A perfect day for a cattle drive: Seasonal movement benefits both land and animal

Many wonder why similar farming-for-conservation programmes are not being rolled out with as much energy across Ireland

It’s Sunday morning in Carron village, in the heart of north Clare, on a gloriously sunny October morning. Inside a small church, DalaViolinisterna, a Swedish youth orchestra, and their local Erasmus exchange partners, Sonic Strings, are playing Lou Reed’s Perfect Day. It’s as if they are channelling the golden light outside.

This is hardly the kind of event you'd expect to kick off a cattle drive, but that's what we are all here for. It's typical of Burrenbeo, the landscape trust that organises the annual Burren Winterage Weekend, to bring such disparate elements together, and make them work.

After the concert, an endless queue forms for refreshments as people register for the drive. We are each given a freshly cut hazel stick to keep us steady. There’s rough, uneven ground on the long walk ahead.

The crowd also contains disparate elements, at least temporarily in harmony. There are veteran environmentalists, and leaders of farmers’ organisations; there are neighbours from farms up the road, here for a familiar annual ritual, and there are suburbanites from Dublin, in search of their roots in the soil.


The land needs the cattle to rejuvenate itself, and the cattle need the farmer for management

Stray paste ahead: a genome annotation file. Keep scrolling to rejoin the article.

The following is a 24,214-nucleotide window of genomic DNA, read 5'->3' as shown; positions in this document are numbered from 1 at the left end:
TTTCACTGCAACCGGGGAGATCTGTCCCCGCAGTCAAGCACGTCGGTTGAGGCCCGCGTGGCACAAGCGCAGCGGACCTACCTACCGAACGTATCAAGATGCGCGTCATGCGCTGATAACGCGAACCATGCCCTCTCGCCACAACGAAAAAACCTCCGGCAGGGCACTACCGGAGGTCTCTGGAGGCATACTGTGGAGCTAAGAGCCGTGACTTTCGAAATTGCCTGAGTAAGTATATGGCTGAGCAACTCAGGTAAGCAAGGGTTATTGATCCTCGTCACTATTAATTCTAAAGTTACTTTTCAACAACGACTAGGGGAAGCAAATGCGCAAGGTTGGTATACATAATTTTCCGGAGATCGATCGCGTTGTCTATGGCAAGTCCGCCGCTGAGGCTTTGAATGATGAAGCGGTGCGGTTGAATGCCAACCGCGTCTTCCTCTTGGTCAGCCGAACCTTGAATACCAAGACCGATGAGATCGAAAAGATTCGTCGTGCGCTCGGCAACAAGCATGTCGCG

Michael Davoren, one of the founders of the Burren Programme, an exceptionally happy marriage of agriculture and nature conservation, starts the formal proceedings, spelling out the core ideas that drive it.

“The land needs the cattle to rejuvenate itself, and the cattle need the farmer for management. The wonderful thing about the winterage is that we as farmers want to put our cattle up on the hills to feed. The scientists want the cattle to clear off the grass so that the flora can bloom again next spring. And all of us in society just love it because we get the glorious colours of the flowers on these hills. In order for that to happen, we need the farmer.”

He introduces Aoife Forde, a 22-year-old farmer whose family herd will be moved from lowland summer pasture to the uplands today.

The seasonal movement of livestock or “transhumance”, is familiar from many parts of Europe. But the usual pattern is to drive herds down from the uplands to sheltered lowland pastures before the winter cold sets in. Forde explains why the Burren winterage reverses this pattern, but first she welcomes us, and celebrates the occasion.

“Where else in the country could you get to be a farmer for the day, and actually help a family move their cattle?” she asks, and continues: “The uplands is a great place for the cattle in winter. The limestone rock gives them a nice dry lie. And the rock absorbs the heat from the sun in summer, and slowly releases it in winter.

“You’ll see from the cattle today that when they go up to the winterage they’ll be absolutely delighted with themselves. They’ll settle down there and they are so content, anytime my Dad or Mam or I go up and walk around to check them. Let’s go and find them in the pen now, they are raring to go.”

The two young orchestras lead some 700 of us down the road to the barn where the cattle are waiting. This may be the first time a Burren herd has been despatched to the hills to the sound of music. But the next ritual has a long tradition behind it. Father Colm Clinton blesses the 21 cattle with holy water before we can finally set off.

The heifers are all in calf, but they certainly seem eager to move, at a pace that is quite demanding for many of us walkers.